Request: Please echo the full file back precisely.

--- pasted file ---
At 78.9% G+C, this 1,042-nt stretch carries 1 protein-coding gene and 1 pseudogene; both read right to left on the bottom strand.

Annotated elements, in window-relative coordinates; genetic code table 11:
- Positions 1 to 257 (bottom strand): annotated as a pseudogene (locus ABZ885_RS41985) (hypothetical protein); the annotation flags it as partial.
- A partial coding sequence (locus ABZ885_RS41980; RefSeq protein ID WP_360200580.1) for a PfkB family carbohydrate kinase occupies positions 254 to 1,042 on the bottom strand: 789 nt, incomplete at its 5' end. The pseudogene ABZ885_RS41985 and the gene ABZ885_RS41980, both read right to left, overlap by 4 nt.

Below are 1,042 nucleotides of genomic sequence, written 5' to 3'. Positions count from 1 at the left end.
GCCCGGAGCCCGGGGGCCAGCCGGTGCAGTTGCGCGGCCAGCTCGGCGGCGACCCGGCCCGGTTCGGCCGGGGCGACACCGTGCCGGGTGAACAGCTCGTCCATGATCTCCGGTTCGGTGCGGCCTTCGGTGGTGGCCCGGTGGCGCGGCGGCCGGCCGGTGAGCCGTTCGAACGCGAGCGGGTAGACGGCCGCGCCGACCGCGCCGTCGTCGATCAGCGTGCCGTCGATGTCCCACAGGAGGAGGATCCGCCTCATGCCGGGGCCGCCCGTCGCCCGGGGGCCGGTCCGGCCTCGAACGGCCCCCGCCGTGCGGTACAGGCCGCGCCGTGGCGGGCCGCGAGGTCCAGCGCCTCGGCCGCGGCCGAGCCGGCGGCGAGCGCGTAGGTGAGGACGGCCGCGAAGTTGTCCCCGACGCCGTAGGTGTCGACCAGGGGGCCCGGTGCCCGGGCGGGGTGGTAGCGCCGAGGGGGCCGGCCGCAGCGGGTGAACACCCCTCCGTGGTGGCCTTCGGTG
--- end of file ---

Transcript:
At 78.9% G+C, this 1,042-nt stretch carries 1 protein-coding gene and 1 pseudogene; both read right to left on the bottom strand.

Annotated elements, in window-relative coordinates; genetic code table 11:
- Positions 1 to 257 (bottom strand): annotated as a pseudogene (locus ABZ885_RS41985) (hypothetical protein); the annotation flags it as partial.
- A partial coding sequence (locus ABZ885_RS41980; RefSeq protein ID WP_360200580.1) for a PfkB family carbohydrate kinase occupies positions 254 to 1,042 on the bottom strand: 789 nt, incomplete at its 5' end. The pseudogene ABZ885_RS41985 and the gene ABZ885_RS41980, both read right to left, overlap by 4 nt.

Below are 1,042 nucleotides of genomic sequence, written 5' to 3'. Positions count from 1 at the left end.
GCCCGGAGCCCGGGGGCCAGCCGGTGCAGTTGCGCGGCCAGCTCGGCGGCGACCCGGCCCGGTTCGGCCGGGGCGACACCGTGCCGGGTGAACAGCTCGTCCATGATCTCCGGTTCGGTGCGGCCTTCGGTGGTGGCCCGGTGGCGCGGCGGCCGGCCGGTGAGCCGTTCGAACGCGAGCGGGTAGACGGCCGCGCCGACCGCGCCGTCGTCGATCAGCGTGCCGTCGATGTCCCACAGGAGGAGGATCCGCCTCATGCCGGGGCCGCCCGTCGCCCGGGGGCCGGTCCGGCCTCGAACGGCCCCCGCCGTGCGGTACAGGCCGCGCCGTGGCGGGCCGCGAGGTCCAGCGCCTCGGCCGCGGCCGAGCCGGCGGCGAGCGCGTAGGTGAGGACGGCCGCGAAGTTGTCCCCGACGCCGTAGGTGTCGACCAGGGGGCCCGGTGCCCGGGCGGGGTGGTAGCGCCGAGGGGGCCGGCCGCAGCGGGTGAACACCCCTCCGTGGTGGCCTTCGGTG